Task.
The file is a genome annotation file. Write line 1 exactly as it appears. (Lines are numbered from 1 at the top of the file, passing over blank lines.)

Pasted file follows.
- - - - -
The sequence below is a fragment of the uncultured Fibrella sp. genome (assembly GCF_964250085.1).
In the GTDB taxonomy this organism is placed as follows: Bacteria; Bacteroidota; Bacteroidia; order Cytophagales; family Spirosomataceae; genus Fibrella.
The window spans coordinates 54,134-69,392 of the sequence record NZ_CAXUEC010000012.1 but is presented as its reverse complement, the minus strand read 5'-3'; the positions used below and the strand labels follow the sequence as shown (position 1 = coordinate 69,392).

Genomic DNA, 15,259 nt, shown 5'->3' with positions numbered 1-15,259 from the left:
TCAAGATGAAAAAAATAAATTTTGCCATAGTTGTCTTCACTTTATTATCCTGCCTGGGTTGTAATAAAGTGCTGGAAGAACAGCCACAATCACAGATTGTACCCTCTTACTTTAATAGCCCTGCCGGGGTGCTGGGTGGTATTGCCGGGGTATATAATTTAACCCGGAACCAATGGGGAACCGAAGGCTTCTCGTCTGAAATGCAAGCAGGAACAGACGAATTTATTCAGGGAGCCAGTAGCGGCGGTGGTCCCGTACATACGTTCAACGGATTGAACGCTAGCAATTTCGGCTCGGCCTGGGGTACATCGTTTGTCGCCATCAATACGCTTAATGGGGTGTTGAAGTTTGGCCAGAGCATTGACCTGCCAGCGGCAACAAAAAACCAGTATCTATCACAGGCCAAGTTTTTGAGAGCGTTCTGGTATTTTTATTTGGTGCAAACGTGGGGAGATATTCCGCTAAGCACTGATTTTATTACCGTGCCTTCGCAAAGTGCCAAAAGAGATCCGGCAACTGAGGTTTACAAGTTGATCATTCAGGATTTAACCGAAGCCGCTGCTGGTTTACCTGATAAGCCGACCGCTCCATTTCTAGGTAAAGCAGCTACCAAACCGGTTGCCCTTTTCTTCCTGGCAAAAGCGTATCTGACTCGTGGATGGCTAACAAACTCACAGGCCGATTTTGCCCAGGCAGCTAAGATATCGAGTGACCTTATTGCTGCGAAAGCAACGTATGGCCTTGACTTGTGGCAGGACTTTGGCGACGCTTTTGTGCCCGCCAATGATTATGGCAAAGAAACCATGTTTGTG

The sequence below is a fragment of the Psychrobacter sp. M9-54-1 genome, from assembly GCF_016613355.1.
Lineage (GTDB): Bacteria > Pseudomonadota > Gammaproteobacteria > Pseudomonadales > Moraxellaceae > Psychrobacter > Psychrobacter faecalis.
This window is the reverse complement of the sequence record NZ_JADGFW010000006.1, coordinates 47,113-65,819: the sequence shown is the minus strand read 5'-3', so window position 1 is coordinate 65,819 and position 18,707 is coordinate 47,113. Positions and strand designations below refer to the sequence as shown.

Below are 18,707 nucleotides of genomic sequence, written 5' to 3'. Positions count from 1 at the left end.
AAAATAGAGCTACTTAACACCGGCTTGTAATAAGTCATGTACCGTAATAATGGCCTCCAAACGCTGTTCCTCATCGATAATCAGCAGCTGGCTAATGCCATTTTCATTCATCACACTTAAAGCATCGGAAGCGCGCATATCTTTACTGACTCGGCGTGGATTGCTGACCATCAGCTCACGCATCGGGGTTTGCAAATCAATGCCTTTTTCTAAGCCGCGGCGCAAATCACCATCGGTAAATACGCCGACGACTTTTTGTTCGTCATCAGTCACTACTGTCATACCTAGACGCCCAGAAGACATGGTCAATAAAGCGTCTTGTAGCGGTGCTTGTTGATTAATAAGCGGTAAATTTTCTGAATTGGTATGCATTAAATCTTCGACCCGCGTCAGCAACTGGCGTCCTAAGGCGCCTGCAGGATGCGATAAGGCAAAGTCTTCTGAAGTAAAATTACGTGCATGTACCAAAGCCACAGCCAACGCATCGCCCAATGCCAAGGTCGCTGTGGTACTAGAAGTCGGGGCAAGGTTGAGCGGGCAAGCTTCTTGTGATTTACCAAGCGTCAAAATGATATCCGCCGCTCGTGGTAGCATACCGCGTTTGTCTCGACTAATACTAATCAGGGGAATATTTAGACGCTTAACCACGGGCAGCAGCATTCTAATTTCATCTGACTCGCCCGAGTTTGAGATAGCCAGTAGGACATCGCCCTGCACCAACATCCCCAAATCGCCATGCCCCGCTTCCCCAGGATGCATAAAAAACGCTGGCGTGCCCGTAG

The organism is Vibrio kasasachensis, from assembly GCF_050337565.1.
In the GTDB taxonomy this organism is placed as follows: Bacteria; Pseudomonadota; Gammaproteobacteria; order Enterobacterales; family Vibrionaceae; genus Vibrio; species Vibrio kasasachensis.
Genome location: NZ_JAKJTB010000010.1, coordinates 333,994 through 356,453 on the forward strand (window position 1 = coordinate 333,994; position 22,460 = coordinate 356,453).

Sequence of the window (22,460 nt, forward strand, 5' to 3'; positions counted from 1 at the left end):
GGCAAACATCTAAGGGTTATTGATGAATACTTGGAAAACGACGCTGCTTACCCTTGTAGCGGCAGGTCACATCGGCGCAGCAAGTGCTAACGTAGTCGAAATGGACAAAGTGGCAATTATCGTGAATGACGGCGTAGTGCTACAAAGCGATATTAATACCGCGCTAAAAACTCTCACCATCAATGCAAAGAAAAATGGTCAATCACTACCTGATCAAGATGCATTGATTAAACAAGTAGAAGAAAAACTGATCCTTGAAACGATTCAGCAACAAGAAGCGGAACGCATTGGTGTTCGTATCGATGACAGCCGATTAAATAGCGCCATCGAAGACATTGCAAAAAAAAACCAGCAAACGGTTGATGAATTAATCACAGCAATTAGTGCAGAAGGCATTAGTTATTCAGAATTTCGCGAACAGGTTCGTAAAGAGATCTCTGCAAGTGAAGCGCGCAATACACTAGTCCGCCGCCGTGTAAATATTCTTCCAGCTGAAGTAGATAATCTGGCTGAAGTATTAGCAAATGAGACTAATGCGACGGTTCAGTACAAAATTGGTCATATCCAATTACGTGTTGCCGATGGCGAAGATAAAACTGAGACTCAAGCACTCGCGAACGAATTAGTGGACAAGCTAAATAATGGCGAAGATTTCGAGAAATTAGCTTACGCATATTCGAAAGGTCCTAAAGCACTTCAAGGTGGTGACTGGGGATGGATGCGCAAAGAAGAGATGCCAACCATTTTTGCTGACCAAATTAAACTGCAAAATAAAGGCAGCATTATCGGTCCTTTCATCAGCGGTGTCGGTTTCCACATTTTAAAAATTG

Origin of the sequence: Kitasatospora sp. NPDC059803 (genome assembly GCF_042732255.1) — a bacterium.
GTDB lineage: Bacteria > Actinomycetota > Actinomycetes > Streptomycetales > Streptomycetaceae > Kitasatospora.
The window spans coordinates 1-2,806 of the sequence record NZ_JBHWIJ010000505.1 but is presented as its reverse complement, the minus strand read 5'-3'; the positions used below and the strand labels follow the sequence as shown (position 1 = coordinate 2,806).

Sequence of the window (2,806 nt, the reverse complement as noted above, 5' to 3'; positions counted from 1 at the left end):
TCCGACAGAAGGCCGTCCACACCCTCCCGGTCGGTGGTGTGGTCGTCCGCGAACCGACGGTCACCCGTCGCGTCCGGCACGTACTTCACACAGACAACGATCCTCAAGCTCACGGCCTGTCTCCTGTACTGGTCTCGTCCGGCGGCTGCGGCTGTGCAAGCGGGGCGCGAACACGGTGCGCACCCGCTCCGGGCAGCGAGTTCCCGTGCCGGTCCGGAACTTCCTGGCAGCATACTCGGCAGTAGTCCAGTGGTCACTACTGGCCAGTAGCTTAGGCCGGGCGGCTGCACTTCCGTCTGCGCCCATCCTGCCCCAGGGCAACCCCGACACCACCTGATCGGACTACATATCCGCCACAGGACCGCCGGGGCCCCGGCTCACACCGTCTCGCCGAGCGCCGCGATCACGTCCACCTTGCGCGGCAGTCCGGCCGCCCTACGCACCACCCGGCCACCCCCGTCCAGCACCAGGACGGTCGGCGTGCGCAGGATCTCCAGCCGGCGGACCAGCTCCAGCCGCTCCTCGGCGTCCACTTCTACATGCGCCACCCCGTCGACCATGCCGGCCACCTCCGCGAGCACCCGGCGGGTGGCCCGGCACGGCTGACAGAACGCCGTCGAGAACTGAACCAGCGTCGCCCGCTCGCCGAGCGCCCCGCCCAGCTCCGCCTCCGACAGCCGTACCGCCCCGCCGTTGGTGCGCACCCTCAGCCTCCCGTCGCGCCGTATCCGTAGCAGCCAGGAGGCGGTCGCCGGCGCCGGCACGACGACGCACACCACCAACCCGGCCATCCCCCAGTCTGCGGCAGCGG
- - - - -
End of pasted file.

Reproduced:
The sequence below is a fragment of the uncultured Fibrella sp. genome (assembly GCF_964250085.1).